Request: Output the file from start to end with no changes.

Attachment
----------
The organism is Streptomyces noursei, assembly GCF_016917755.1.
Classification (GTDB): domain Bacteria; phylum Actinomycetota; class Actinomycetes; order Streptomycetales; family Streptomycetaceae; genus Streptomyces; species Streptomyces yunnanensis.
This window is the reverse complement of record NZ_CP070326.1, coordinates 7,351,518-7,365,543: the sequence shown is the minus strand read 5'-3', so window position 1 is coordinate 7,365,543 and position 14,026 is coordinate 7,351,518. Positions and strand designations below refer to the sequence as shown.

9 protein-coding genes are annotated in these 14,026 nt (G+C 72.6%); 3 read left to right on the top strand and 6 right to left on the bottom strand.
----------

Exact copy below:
The organism is Streptomyces noursei, assembly GCF_016917755.1.
Classification (GTDB): domain Bacteria; phylum Actinomycetota; class Actinomycetes; order Streptomycetales; family Streptomycetaceae; genus Streptomyces; species Streptomyces yunnanensis.
This window is the reverse complement of record NZ_CP070326.1, coordinates 7,351,518-7,365,543: the sequence shown is the minus strand read 5'-3', so window position 1 is coordinate 7,365,543 and position 14,026 is coordinate 7,351,518. Positions and strand designations below refer to the sequence as shown.

9 protein-coding genes are annotated in these 14,026 nt (G+C 72.6%); 3 read left to right on the top strand and 6 right to left on the bottom strand.